Creating Colorful Text in Photoshop

Combining text with an image creates all sorts of creative problems. It can be difficult to unify the text and image. It can also be difficult to get the text to stand out from image. When editing with Photoshop, you can use layer effects, such as drop shadows, embossing and stroke outlines. You can also use the pre-defined effects available in layer styles.

Sometimes it can be fun to make your own customized fills for text. Here are three examples:


Original image used in examples 1 and 2
 
Example 1: Create text embedded in an image
using a clipping mask with a duplicate layer

Example 2: Create colorful text using a clipping mask
of your original image and a solid colored
background layer

Example 3: Create colorful text using
a clipping mask with a gradient layer
Example 1: Text made from your background image
  1. Open your image in Photoshop
  2. Use the text tool to type your text onto your image.
    Choose a color that is easy to preview. It doesn't matter what color you choose, as the color will be replaced in this exercise. Bold text often works best.
  3. Add a simple layer effect, such as a drop shadow or stroke outline.
    You can find layer effects options under Layer > Layer Style
  4. In your layers panel, make your background layer your active layer.
  5. Duplicate your background layer.
  6. In your layers panel, drag your text layer between the background copy and background layer.
  7. Make the topmost layer (background copy) your active layer.
  8. Click Layer > Create Clipping Mask.
  9. Save your work.
  10. You may adjust the placement of your text by making your text layer active and moving it with your move tool.
  11. You can change your font and font size by highlighting the text with your text tool.
  12. You can change your layer effects by double clicking on effects in the layers panel.
  13. Save your work.
Example 2: Colorful text using an image
  1. Follow steps #1 - 9 in  Example 1
  2. Make your background layer your active layer in the layers panel.
  3. Make the colors in your toolbox return to default by clicking D on your keyboard.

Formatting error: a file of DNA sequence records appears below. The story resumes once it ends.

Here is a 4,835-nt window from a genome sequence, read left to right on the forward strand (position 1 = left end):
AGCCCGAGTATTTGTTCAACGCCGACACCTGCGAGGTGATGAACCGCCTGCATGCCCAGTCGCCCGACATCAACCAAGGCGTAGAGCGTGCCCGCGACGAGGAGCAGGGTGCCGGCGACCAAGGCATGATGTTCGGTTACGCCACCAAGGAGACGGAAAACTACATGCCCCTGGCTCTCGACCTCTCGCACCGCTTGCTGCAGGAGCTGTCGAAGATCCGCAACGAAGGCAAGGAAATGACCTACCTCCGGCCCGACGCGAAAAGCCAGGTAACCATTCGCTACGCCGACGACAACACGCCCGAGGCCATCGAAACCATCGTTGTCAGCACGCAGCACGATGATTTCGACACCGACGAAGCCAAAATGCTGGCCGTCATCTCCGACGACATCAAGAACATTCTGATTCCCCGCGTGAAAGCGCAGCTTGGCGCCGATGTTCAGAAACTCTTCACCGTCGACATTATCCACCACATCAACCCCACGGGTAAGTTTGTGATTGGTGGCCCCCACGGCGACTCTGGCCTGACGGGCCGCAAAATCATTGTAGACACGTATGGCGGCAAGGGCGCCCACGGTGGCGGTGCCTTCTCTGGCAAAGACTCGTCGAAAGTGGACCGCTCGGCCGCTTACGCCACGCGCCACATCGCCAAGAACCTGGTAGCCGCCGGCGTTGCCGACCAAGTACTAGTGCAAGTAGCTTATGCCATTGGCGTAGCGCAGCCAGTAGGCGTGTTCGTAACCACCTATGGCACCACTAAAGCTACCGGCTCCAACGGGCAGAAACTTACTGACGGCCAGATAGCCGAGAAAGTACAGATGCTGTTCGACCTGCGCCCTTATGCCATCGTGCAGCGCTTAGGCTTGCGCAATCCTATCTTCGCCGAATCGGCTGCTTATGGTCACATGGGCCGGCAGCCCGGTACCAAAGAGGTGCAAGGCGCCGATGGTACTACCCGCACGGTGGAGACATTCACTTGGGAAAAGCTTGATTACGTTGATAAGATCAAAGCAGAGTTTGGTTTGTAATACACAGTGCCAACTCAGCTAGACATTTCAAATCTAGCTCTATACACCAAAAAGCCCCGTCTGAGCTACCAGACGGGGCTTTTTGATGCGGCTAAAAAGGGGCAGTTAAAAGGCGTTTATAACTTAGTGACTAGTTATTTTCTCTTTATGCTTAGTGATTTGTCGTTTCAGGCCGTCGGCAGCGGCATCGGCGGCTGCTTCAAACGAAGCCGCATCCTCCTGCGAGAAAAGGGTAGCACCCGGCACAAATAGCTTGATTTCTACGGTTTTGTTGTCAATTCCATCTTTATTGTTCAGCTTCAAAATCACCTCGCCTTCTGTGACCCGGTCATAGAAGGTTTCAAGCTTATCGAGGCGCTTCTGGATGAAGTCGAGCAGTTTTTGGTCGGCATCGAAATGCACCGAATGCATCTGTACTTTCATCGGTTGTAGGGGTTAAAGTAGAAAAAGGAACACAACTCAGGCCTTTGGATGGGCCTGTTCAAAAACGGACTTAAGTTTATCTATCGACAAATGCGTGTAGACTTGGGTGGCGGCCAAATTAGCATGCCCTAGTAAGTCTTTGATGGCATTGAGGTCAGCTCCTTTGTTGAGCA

4. Select the entire image by clicking Select > All (Ctrl+A or Cmd+A)
  5. Replace your background with white by cutting.
    Edit > Cut
  6. You may adjust the placement of your text by making your text layer active and moving it with your move tool.
  7. You can change your font and font size by highlighting the text with your text tool.
  8. You can change your layer effects by double clicking on effects in the layers panel.
  9. Save your work.
Example 3: Colorful text using a gradient layer
  1. Create a new image in Photoshop
    File > New
    Make sure your background color is white before you click OK
  2. Use the text tool to type your text onto your white canvas.
    Choose a color that is easy to preview. It doesn't matter what color you choose, as the color will be replaced in this exercise. Bold text often works best.
  3. Create a gradient layer. Click Layer > New Fill Layer > Gradient
    In the gradient fill dialogue box, choose a gradient with a pleasant color scheme. Don't worry that you can not see your text. I recommend setting your angle to something other than 90, so you will see variation in your text colors. This can be adjusted later. When you have chosen a grdient color scheme and angle you like, click OK.
  4. Click Layer > Create Clipping Mask.
  5. Save your work.
  6. You may adjust the placement of your text by making your text layer active and moving it with your move tool.
  7. You can change your font and font size by highlighting the text with your text tool.
  8. You can change your layer effects by double clicking on effects in the layers panel.
  9. Save your work.

Photo of the Week - December 29, 2012

Composite Image - 4 shots combined
Double-crested Cormorant taking off
Swantown Marina
Olympia, Washington

December 29, 2012

According to the National Park Service:
"Double-crested cormorants are large, dark-colored birds that make their living diving beneath the surface of the water and pursuing fish, their favorite quarry. While clumsy-looking on land or when on favorite perches, cormorants are both agile and swift in the water.

While feathers are waterproof simply due to their physical structure, the cormorant’s feathers are “wettable,” and quickly become water-logged, reducing the bird’s buoyancy and increasing its swimming efficiency. In addition, the bones of cormorants, unlike most other birds, are dense and heavy.

While both adaptations help the bird pursue its swift underwater prey, heavy bones and water-logged feathers makes flight more difficult. Cormorants are often seen holding their wings spread to facilitate drying (not warming as in other birds) and when taking off must often “patter” across the surface of the water to build up sufficient flying speed before taking to the air."

This photo was made by sandwiching four individual images of a single cormorant. The shots were taken sequentially in 1.5 seconds.



Merry Christmas - Olympia Style



The Kiss by Richard Beyer
Percival Landing
Olympia, WA
December 25, 2012
 
Wishing you a Merry Christmas
Olympia Style


Photo of the Week - December 22, 2012


Light through a Restaurant Window
Olympia, WA
December 22, 2012

Photo of the Week - December 18, 2012

Winter Light in the Atrium of the Parking Lot
REI Seattle
Seattle, WA

December 18, 2012

Photo of the Week - December 12, 2012

Playing with Holiday Lights
December 12, 2012

How can I view my shooting information on my computer?

Digital cameras record a variety of information along with images. In addition to the date and time, cameras also record many settings, including shutter speed, f-stop, ISO, focal length, white balance and whether or not the flash fired. Camera specific metadata is called EXIF data.